Apparently, NYC Mayor Bloomberg has not respect for the United States Constitution.
Articles and videos of the 2004 Republican National Convention in NYC.
The New York Civil Liberties Union published the NYPD’s Republican National Convention Documents.
This page archives New York Police Department intelligence documents that pertain to the policing of protest activity before and during the 2004 Republican National Convention in New York City.
According to The New York Times, “For at least a year before the 2004 Republican National Convention, teams of undercover New York City police officers traveled to cities across the country, Canada and Europe to conduct covert observations of people who planned to protest at the convention, according to police records and interviews.”
Shot almost exclusively during the Republican National Convention in New York, this film, Watch This! (2004) will surprise you about what really went on in the streets of NYC. A series of personal stories are intertwined to form a disjointedly coherent vision of reality. This complex reality breaks through the superficial nature of current political and social discourse.
Gothamist.com reports that. “Hacer Dinler, is a dance instructor from Brooklyn who was on her way to work when she suddenly found herself penned in by police on the sidewalk on 16th Street by Union Square. She says police would not let her leave, and she was swept up with the protesters. “After about two hours in confinement, during which time the NYPD ignored her repeated calls for help, Dinler fainted and experienced convulsions,” NYCLU lawyers claim. “She was eventually transported by ambulance to St. Vincent’s Hospital, where she underwent testing and treatment until the following morning.””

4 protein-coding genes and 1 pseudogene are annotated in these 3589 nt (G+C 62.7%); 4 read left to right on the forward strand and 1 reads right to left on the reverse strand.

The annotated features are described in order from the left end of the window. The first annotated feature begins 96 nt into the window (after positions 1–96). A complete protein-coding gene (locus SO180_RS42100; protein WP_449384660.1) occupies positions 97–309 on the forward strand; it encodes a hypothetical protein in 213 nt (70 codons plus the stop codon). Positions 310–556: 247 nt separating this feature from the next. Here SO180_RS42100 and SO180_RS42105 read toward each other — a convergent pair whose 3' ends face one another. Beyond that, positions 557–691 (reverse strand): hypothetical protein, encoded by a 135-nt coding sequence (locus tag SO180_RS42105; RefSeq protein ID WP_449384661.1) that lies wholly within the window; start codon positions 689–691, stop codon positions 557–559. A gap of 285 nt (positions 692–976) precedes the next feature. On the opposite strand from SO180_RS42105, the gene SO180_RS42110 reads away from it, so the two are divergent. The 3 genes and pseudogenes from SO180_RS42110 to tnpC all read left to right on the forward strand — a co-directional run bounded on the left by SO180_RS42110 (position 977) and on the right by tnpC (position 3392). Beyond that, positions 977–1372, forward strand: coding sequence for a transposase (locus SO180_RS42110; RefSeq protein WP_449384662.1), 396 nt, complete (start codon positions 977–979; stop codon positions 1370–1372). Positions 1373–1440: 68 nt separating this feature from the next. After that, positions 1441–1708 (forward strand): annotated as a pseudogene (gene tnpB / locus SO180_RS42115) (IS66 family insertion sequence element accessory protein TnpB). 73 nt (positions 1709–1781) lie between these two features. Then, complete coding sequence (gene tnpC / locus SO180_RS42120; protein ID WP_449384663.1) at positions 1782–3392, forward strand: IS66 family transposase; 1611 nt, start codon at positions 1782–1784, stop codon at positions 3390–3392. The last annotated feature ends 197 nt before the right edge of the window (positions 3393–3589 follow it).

Republican National Convention Protest – NYC 2004 – Part 1.
(The cameraman was not allow to film at Penn Station. Why?
Republican National Convention Protest – NYC 2004. Part 2.
Unlawful Mass Arrest 8-29-04 R.N.C. in N.Y.C.
(This video is currently submitted as evidence in a class-action lawsuit against suppression of first amendment rights.)